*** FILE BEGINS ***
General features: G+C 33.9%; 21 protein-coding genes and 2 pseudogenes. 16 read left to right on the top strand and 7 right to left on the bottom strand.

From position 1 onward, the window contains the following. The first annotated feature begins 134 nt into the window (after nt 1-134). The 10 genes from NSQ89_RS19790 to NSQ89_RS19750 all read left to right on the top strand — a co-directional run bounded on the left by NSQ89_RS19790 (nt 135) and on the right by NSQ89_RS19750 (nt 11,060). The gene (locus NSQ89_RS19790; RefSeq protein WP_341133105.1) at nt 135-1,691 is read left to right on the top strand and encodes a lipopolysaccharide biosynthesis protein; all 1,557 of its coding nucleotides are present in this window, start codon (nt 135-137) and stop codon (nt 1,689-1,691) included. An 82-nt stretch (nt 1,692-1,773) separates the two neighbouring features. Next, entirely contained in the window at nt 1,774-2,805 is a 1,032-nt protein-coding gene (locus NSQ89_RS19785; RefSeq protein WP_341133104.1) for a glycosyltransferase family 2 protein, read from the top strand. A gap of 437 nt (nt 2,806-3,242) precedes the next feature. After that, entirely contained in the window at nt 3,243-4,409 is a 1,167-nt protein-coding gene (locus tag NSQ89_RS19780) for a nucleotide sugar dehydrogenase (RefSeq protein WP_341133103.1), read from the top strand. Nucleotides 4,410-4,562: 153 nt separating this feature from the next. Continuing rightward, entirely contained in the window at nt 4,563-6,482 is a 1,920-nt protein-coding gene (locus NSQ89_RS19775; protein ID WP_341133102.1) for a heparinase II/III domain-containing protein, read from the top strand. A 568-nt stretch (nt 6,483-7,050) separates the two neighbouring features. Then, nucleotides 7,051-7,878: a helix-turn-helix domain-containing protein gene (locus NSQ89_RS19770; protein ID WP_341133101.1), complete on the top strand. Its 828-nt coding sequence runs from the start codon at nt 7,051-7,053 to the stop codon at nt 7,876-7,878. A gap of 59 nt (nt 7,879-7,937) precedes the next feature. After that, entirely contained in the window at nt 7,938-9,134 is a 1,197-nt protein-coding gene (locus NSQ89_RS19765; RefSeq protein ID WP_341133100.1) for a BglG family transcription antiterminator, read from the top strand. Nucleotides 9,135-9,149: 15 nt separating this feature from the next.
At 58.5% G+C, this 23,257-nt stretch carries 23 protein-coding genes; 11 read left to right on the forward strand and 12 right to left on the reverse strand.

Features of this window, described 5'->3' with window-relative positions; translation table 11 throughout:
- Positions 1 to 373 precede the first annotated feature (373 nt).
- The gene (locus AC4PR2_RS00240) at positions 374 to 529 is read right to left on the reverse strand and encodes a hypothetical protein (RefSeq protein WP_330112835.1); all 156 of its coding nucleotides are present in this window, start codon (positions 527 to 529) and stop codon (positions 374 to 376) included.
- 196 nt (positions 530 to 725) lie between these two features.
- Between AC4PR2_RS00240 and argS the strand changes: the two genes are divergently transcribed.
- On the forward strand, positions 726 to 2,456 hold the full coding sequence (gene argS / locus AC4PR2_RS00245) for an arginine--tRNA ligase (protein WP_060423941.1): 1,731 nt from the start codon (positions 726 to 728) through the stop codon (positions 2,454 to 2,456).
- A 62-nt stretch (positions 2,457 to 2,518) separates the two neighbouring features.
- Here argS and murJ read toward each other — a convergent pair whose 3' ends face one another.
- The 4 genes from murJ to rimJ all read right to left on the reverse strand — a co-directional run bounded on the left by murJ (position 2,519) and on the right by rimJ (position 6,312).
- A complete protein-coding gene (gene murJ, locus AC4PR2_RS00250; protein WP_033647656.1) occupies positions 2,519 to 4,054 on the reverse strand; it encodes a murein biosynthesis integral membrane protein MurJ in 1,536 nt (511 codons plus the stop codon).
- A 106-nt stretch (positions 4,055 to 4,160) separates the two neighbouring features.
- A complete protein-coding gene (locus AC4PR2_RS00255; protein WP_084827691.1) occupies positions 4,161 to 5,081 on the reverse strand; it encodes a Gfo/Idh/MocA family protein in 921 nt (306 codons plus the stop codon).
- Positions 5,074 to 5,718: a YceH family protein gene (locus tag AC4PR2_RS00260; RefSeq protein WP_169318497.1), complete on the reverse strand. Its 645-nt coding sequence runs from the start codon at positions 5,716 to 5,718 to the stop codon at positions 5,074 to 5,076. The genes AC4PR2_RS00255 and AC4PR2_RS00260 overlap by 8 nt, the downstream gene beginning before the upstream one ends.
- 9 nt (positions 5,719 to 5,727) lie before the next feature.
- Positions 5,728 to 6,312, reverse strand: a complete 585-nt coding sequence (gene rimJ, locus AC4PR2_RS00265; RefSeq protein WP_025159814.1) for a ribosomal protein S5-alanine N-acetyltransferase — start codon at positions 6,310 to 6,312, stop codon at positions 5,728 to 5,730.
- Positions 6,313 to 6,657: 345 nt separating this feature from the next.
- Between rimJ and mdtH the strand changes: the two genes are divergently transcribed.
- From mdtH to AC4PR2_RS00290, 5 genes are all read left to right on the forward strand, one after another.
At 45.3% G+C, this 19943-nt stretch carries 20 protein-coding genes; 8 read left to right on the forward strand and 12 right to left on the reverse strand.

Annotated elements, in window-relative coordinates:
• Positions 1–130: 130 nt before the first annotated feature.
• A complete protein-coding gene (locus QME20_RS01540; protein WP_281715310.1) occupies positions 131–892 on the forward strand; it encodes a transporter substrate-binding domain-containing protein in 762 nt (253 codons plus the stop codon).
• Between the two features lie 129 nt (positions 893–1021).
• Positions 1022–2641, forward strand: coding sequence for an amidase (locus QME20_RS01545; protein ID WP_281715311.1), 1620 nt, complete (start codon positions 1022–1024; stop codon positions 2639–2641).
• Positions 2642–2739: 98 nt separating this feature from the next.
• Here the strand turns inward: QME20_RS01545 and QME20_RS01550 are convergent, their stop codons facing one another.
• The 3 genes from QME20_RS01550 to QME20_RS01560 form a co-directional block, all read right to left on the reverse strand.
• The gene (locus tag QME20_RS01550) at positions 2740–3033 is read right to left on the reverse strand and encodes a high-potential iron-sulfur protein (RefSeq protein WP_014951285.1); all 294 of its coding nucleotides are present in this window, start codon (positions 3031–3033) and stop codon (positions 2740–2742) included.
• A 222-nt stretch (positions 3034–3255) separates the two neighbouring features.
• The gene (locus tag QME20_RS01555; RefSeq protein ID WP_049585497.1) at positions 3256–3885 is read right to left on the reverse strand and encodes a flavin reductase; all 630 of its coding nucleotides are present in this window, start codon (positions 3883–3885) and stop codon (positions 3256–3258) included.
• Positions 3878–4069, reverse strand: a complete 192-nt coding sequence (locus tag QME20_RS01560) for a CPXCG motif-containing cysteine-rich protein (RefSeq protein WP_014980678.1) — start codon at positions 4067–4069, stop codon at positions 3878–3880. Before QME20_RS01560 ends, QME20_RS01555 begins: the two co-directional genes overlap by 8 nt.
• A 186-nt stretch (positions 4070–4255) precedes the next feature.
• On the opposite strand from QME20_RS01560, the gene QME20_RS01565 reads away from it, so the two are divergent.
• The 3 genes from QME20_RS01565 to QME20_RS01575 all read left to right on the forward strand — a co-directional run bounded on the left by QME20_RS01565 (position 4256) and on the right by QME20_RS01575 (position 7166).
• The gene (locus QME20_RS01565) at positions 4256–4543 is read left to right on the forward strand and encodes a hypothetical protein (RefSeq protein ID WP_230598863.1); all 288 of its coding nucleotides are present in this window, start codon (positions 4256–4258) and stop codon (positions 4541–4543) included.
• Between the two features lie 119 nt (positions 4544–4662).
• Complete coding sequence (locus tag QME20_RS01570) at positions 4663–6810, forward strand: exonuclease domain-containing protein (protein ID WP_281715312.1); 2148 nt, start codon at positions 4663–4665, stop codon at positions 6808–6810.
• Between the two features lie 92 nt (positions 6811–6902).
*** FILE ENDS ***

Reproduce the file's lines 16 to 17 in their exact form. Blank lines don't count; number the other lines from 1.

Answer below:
- Positions 5,074 to 5,718: a YceH family protein gene (locus tag AC4PR2_RS00260; RefSeq protein WP_169318497.1), complete on the reverse strand. Its 645-nt coding sequence runs from the start codon at positions 5,716 to 5,718 to the stop codon at positions 5,074 to 5,076. The genes AC4PR2_RS00255 and AC4PR2_RS00260 overlap by 8 nt, the downstream gene beginning before the upstream one ends.
- 9 nt (positions 5,719 to 5,727) lie before the next feature.